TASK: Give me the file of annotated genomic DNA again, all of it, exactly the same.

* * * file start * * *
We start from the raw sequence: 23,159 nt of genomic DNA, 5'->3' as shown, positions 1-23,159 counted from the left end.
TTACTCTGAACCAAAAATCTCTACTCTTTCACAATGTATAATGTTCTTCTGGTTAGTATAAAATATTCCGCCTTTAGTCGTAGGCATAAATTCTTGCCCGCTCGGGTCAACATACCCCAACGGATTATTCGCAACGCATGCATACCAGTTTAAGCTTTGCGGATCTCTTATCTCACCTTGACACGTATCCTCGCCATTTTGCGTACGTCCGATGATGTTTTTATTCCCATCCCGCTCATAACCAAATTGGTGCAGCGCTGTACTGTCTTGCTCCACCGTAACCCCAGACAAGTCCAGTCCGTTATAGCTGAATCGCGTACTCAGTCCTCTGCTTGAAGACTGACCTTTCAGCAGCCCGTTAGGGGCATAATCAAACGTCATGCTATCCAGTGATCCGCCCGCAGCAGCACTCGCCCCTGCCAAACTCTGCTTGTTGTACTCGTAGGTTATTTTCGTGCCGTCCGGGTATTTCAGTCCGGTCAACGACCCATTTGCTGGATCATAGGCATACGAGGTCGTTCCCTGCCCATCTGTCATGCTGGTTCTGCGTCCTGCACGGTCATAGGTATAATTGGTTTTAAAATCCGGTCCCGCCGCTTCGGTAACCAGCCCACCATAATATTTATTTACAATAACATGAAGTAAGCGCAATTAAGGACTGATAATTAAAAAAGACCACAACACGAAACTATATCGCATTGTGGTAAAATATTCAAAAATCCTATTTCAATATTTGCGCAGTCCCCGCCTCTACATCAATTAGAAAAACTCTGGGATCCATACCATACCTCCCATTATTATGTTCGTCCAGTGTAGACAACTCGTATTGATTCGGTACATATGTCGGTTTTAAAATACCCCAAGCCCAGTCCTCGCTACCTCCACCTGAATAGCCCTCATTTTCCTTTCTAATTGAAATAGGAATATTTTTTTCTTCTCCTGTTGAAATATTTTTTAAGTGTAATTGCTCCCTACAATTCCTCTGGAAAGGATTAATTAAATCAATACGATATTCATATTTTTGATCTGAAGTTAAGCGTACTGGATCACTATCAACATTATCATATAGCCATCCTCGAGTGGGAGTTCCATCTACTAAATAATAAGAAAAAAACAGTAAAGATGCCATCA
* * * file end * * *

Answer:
We start from the raw sequence: 23,159 nt of genomic DNA, 5'->3' as shown, positions 1-23,159 counted from the left end.
TTACTCTGAACCAAAAATCTCTACTCTTTCACAATGTATAATGTTCTTCTGGTTAGTATAAAATATTCCGCCTTTAGTCGTAGGCATAAATTCTTGCCCGCTCGGGTCAACATACCCCAACGGATTATTCGCAACGCATGCATACCAGTTTAAGCTTTGCGGATCTCTTATCTCACCTTGACACGTATCCTCGCCATTTTGCGTACGTCCGATGATGTTTTTATTCCCATCCCGCTCATAACCAAATTGGTGCAGCGCTGTACTGTCTTGCTCCACCGTAACCCCAGACAAGTCCAGTCCGTTATAGCTGAATCGCGTACTCAGTCCTCTGCTTGAAGACTGACCTTTCAGCAGCCCGTTAGGGGCATAATCAAACGTCATGCTATCCAGTGATCCGCCCGCAGCAGCACTCGCCCCTGCCAAACTCTGCTTGTTGTACTCGTAGGTTATTTTCGTGCCGTCCGGGTATTTCAGTCCGGTCAACGACCCATTTGCTGGATCATAGGCATACGAGGTCGTTCCCTGCCCATCTGTCATGCTGGTTCTGCGTCCTGCACGGTCATAGGTATAATTGGTTTTAAAATCCGGTCCCGCCGCTTCGGTAACCAGCCCACCATAATATTTATTTACAATAACATGAAGTAAGCGCAATTAAGGACTGATAATTAAAAAAGACCACAACACGAAACTATATCGCATTGTGGTAAAATATTCAAAAATCCTATTTCAATATTTGCGCAGTCCCCGCCTCTACATCAATTAGAAAAACTCTGGGATCCATACCATACCTCCCATTATTATGTTCGTCCAGTGTAGACAACTCGTATTGATTCGGTACATATGTCGGTTTTAAAATACCCCAAGCCCAGTCCTCGCTACCTCCACCTGAATAGCCCTCATTTTCCTTTCTAATTGAAATAGGAATATTTTTTTCTTCTCCTGTTGAAATATTTTTTAAGTGTAATTGCTCCCTACAATTCCTCTGGAAAGGATTAATTAAATCAATACGATATTCATATTTTTGATCTGAAGTTAAGCGTACTGGATCACTATCAACATTATCATATAGCCATCCTCGAGTGGGAGTTCCATCTACTAAATAATAAGAAAAAAACAGTAAAGATGCCATCA